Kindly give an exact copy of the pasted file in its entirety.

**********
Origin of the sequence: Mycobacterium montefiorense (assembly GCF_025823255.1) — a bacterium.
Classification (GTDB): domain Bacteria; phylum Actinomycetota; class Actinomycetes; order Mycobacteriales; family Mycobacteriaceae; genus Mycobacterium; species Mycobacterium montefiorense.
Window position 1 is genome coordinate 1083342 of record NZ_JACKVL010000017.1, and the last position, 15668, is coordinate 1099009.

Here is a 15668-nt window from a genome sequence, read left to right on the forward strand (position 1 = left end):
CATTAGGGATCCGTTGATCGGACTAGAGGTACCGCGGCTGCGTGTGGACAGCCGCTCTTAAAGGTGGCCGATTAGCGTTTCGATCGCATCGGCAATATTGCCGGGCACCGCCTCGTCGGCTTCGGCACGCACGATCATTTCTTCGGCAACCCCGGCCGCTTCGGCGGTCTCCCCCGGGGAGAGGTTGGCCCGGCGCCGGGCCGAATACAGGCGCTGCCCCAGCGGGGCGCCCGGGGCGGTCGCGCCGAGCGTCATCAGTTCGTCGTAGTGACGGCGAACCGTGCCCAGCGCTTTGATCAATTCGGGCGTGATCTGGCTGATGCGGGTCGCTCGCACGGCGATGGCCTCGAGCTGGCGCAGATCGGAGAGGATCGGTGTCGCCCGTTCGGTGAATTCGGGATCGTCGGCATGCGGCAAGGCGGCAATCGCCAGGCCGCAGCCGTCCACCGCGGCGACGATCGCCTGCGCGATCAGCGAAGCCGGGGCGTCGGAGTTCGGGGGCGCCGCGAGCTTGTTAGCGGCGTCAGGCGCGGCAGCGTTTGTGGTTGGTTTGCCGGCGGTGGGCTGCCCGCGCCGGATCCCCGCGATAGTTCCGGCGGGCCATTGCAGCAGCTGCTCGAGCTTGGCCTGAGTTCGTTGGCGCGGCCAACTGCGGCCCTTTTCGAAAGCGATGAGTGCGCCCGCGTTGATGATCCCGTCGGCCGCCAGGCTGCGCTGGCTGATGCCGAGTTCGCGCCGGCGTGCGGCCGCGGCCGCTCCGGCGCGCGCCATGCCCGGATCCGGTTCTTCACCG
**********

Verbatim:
Origin of the sequence: Mycobacterium montefiorense (assembly GCF_025823255.1) — a bacterium.
Classification (GTDB): domain Bacteria; phylum Actinomycetota; class Actinomycetes; order Mycobacteriales; family Mycobacteriaceae; genus Mycobacterium; species Mycobacterium montefiorense.
Window position 1 is genome coordinate 1083342 of record NZ_JACKVL010000017.1, and the last position, 15668, is coordinate 1099009.

Here is a 15668-nt window from a genome sequence, read left to right on the forward strand (position 1 = left end):
CATTAGGGATCCGTTGATCGGACTAGAGGTACCGCGGCTGCGTGTGGACAGCCGCTCTTAAAGGTGGCCGATTAGCGTTTCGATCGCATCGGCAATATTGCCGGGCACCGCCTCGTCGGCTTCGGCACGCACGATCATTTCTTCGGCAACCCCGGCCGCTTCGGCGGTCTCCCCCGGGGAGAGGTTGGCCCGGCGCCGGGCCGAATACAGGCGCTGCCCCAGCGGGGCGCCCGGGGCGGTCGCGCCGAGCGTCATCAGTTCGTCGTAGTGACGGCGAACCGTGCCCAGCGCTTTGATCAATTCGGGCGTGATCTGGCTGATGCGGGTCGCTCGCACGGCGATGGCCTCGAGCTGGCGCAGATCGGAGAGGATCGGTGTCGCCCGTTCGGTGAATTCGGGATCGTCGGCATGCGGCAAGGCGGCAATCGCCAGGCCGCAGCCGTCCACCGCGGCGACGATCGCCTGCGCGATCAGCGAAGCCGGGGCGTCGGAGTTCGGGGGCGCCGCGAGCTTGTTAGCGGCGTCAGGCGCGGCAGCGTTTGTGGTTGGTTTGCCGGCGGTGGGCTGCCCGCGCCGGATCCCCGCGATAGTTCCGGCGGGCCATTGCAGCAGCTGCTCGAGCTTGGCCTGAGTTCGTTGGCGCGGCCAACTGCGGCCCTTTTCGAAAGCGATGAGTGCGCCCGCGTTGATGATCCCGTCGGCCGCCAGGCTGCGCTGGCTGATGCCGAGTTCGCGCCGGCGTGCGGCCGCGGCCGCTCCGGCGCGCGCCATGCCCGGATCCGGTTCTTCACCG